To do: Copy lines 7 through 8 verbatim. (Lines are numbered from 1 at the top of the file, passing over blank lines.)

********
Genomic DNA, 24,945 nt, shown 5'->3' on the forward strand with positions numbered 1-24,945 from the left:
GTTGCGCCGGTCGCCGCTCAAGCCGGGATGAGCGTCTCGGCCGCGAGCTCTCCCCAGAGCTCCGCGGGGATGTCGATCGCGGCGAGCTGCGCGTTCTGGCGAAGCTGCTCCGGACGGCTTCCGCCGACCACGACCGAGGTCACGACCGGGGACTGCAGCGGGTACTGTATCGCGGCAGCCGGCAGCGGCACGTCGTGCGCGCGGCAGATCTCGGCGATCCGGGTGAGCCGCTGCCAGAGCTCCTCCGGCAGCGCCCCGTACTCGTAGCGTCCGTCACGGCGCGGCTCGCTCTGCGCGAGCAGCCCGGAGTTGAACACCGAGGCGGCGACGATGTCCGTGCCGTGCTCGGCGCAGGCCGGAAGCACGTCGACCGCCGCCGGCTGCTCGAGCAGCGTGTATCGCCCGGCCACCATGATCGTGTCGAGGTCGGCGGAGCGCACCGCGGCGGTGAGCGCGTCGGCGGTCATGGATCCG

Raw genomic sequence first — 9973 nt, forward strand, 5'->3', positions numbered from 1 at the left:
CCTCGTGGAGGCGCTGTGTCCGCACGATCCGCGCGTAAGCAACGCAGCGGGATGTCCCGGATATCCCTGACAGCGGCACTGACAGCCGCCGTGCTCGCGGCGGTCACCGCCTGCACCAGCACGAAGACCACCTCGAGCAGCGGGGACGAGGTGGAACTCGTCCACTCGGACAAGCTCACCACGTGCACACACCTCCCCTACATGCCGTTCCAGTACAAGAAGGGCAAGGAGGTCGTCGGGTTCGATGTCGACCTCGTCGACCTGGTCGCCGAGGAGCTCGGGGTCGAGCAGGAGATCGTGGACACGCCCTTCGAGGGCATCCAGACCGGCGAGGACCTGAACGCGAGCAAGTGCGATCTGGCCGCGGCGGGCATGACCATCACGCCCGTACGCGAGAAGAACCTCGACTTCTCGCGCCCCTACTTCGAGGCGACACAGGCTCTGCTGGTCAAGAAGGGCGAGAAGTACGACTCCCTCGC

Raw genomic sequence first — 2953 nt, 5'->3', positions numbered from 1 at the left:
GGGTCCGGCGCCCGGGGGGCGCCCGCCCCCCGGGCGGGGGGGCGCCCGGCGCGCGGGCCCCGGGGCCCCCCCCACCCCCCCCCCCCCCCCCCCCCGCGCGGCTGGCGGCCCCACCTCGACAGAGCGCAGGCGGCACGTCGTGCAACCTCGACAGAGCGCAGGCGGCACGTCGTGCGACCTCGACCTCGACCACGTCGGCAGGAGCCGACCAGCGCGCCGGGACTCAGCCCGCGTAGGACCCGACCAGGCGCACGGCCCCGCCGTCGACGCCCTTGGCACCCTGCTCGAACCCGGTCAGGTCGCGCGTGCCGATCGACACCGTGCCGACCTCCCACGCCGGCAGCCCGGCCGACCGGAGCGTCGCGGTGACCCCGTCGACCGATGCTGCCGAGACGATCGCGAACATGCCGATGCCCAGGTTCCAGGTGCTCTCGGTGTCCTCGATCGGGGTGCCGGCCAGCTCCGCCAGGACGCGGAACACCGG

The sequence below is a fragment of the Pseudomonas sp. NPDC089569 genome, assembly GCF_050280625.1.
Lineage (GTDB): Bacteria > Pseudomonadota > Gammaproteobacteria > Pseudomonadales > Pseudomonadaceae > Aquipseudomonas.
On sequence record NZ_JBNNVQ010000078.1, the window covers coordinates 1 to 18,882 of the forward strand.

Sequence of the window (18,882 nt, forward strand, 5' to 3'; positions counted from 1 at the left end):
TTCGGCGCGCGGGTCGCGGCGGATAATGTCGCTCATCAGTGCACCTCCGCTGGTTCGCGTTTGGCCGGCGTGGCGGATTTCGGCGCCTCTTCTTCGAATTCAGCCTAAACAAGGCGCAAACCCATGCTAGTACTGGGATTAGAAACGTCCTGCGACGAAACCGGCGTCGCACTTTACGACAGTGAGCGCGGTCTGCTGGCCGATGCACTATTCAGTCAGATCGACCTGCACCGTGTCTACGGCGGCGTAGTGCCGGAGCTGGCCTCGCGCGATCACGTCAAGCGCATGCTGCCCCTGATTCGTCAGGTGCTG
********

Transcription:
The sequence below is a fragment of the Pseudomonas sp. NPDC089569 genome, assembly GCF_050280625.1.
Lineage (GTDB): Bacteria > Pseudomonadota > Gammaproteobacteria > Pseudomonadales > Pseudomonadaceae > Aquipseudomonas.